State budgets are strained, and Medicaid-funded services are under close scrutiny. In Illinois the issue of state spending is so contentious that state politicians could not agree on a budget for the 2016 fiscal year. Illinois has had no state budget and is operating under a temporary “stopgap” budget. In the midst of this tense political landscape, Illinois’s Medicaid program remains legally obligated to provide services. During the state’s budget impasse, many of the state’s financial obligations have been enforced judicially through existing consent decrees.
The federal Medicaid Act requires Illinois to provide, among other services, medically necessary home nursing services to children under 21. Yet two federal class action lawsuits, alleging the state’s failure to comply with those legal requirements, have been filed in the past two years.
The first case, M.A. v. Norwood, concerns sweeping revisions of the eligibility criteria for children’s home nursing in Illinois. The state Medicaid agency hired a third-party contractor in 2014 to review the medical necessity of children’s nursing services. The contractor applied a new assessment process. The case alleges that this new assessment process violates several due process principles. For example, the new assessment process included a scoring tool that was not fully published, and thus applicants could not know the scoring methodology. Also, the third-party contractor’s medical director had the authority to revise medical-necessity determinations based on no apparent, ascertainable standard. Furthermore, the state Medicaid agency issued written notices of decision that did not indicate how or why decisions to reduce or terminate services were made.
Of the first 178 children reviewed under the new eligibility standard, 118 (66 percent) were found ineligible for home nursing, and 57 (32 percent) were found eligible for a reduced service level. Only three children (2 percent of children reviewed) came through the new eligibility process unscathed.
The state Medicaid agency issued written notices of decision that did not indicate how or why decisions to reduce or terminate services were made.
The second case, O.B. v. Norwood, resulted from the attorneys’ work on M.A. v. Norwood. Through their work with the plaintiffs and class members, attorneys found another serious barrier to services. Even when approved for services due to their complex medical needs, many children did not actually receive approved services. The state Medicaid agency has the ultimate legal responsibility to make sure that the services are delivered. However, the Illinois Medicaid agency designed a system in which it delegates care coordination to another governmental agency. This system does nothing to assure that the home nursing services are actually provided to medically complex children. Many children are forced to go without these medically necessary services.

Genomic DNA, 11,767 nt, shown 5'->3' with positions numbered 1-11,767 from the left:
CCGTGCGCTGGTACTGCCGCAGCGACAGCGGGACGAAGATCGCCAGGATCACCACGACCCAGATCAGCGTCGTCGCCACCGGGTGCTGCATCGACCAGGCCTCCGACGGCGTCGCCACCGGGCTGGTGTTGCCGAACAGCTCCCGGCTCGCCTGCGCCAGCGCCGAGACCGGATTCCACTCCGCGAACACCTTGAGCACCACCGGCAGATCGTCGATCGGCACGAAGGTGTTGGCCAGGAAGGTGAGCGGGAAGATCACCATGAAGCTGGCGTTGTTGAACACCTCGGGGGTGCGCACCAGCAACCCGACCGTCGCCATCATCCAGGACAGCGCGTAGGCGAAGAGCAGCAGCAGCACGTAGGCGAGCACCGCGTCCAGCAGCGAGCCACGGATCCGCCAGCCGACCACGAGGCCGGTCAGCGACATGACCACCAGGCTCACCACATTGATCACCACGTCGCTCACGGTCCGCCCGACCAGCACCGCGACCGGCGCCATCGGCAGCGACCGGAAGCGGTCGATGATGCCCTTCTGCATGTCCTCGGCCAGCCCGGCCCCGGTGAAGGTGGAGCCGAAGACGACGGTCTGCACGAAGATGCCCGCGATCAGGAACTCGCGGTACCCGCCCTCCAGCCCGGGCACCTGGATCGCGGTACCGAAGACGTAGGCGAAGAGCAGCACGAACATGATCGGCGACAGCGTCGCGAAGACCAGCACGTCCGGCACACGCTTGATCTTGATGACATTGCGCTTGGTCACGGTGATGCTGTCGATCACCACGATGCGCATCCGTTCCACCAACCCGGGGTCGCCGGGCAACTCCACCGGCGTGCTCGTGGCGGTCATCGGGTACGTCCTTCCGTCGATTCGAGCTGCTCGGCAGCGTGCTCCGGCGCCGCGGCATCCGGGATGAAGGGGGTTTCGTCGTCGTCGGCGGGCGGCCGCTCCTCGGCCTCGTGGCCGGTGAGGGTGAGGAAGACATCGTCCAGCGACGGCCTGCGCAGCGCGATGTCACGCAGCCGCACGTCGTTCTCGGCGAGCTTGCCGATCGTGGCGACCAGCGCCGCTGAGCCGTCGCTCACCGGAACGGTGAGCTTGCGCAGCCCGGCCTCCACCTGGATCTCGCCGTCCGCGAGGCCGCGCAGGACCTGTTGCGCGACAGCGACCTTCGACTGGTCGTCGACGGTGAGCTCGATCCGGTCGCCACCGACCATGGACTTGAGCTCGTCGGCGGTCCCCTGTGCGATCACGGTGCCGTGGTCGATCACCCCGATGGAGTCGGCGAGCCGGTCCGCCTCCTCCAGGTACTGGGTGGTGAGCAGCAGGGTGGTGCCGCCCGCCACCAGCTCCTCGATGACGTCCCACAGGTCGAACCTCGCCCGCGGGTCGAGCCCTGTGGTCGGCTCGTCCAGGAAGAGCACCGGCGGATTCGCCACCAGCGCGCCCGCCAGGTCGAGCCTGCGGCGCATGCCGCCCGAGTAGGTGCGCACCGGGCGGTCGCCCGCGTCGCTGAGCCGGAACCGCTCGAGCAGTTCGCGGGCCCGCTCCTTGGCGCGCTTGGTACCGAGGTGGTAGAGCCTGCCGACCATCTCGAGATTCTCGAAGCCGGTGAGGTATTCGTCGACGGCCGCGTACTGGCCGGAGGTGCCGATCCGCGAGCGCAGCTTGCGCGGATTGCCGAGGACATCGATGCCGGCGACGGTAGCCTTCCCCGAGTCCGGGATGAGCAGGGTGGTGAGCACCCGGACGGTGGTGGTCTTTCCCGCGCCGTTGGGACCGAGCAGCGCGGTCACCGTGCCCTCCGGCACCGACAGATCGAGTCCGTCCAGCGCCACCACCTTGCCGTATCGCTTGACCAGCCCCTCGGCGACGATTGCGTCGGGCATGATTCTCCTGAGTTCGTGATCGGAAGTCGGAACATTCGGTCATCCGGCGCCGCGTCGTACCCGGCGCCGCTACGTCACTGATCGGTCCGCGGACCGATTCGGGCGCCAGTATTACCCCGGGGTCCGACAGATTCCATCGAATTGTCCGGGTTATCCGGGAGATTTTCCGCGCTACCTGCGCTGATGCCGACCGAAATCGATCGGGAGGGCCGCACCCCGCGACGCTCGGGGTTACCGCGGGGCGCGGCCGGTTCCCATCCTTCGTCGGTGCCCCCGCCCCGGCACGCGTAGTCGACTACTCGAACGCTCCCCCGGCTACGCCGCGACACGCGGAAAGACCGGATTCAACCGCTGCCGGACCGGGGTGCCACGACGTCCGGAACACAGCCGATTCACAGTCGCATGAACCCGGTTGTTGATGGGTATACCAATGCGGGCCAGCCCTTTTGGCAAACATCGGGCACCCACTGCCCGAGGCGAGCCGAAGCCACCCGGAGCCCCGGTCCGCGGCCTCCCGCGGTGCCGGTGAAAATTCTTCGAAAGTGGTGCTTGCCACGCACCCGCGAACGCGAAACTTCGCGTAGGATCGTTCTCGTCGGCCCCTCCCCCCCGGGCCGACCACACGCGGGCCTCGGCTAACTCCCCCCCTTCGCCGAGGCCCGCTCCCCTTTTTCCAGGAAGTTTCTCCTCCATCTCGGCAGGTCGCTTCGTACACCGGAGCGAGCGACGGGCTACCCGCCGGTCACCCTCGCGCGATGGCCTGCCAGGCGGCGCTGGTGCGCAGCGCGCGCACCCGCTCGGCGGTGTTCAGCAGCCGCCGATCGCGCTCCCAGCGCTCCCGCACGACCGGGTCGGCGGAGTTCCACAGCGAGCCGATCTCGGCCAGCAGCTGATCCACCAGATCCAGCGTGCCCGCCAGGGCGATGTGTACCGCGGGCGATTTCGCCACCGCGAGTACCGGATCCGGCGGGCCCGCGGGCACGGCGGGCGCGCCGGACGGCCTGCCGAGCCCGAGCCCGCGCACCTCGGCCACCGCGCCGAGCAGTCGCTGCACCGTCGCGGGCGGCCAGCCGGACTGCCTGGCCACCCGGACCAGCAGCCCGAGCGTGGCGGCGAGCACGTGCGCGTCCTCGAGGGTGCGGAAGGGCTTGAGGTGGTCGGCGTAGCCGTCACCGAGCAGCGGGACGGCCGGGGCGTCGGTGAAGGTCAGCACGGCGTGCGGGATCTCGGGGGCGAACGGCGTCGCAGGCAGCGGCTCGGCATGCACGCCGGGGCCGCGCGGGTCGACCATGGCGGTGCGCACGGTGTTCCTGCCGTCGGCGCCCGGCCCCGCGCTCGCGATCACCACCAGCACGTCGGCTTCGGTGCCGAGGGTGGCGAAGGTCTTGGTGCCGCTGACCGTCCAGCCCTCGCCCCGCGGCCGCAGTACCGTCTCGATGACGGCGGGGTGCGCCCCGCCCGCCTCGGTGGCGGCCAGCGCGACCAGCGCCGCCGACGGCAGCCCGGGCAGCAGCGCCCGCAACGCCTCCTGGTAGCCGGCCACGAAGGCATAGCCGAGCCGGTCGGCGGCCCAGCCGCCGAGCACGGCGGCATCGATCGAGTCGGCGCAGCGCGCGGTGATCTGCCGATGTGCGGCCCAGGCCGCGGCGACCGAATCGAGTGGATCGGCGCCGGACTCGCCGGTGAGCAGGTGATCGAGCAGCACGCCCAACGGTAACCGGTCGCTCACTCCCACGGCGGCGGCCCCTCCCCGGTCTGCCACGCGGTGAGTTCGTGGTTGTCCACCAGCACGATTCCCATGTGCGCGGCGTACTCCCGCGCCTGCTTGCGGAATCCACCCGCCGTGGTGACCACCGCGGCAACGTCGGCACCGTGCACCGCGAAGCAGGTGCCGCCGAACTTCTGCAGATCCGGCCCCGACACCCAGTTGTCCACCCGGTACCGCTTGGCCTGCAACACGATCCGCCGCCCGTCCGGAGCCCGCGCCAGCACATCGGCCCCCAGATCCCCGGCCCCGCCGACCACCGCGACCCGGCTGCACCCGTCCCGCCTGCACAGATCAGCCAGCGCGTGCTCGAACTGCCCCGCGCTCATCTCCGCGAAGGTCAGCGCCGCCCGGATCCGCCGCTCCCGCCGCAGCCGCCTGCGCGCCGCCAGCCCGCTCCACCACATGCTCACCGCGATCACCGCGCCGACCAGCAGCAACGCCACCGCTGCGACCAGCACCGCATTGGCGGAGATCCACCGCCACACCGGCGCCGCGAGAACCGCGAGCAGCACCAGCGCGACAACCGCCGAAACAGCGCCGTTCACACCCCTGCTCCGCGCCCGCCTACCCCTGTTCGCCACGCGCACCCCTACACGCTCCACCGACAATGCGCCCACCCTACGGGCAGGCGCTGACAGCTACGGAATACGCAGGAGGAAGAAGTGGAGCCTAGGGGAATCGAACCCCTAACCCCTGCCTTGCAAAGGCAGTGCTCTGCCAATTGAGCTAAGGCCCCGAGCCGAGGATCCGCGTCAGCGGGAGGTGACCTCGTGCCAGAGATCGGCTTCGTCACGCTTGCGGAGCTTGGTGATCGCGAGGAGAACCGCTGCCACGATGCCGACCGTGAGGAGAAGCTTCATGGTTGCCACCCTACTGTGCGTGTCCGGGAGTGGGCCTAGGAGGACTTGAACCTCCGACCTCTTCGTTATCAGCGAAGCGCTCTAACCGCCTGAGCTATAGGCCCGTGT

Advocates feared that if this system were left unchecked, the few children who remained eligible for any amount of nursing services would not actually receive them. Therefore, almost six months after M.A. v. Norwood was filed, attorneys filed a second class action case, O.B. v. Norwood. This second class action alleges that the state Medicaid agency operates a flawed system that fails to arrange for approved, medically necessary services.
Though ongoing, the cases have resulted in some early successes. The plaintiffs in each case sought and were granted classwide injunctive relief prior to class certification. (However, the preliminary injunction in O.B. v. Norwood is being challenged in the U.S. Court of Appeals for the Seventh Circuit.) Here we describe the legal theories advanced in these cases, as advocates seek to protect these crucial services and the rights of children to remain safely and stably in their homes.
A Child’s Right to Medically Necessary Home Nursing Services
If enrolled in Medicaid, children under 21 have the right to receive medically necessary home nursing services. Home nursing services specifically fall under a part of the federal Medicaid Act known as the Early and Periodic Screening, Diagnostic, and Treatment mandate. States participating in Medicaid must comply with the mandate; it is a condition of federal spending for all states seeking federal Medicaid dollars. When a child needs home nursing services to “correct or ameliorate” a health condition, the state’s Medicaid agency must “provide for … arranging for” those services. It may not simply pay submitted claims or make per-member-per-month payments and take no further action.
Each state has a great deal of flexibility when administering its own Medicaid program. As a result, the names used to describe home nursing services vary from state to state. For example, the federal statute refers to home nursing as “private duty nursing.” In Illinois the terms “in-home shift nursing” and “in-home skilled nursing” are used interchangeably to describe the same service.
Children’s Home Nursing Services in Illinois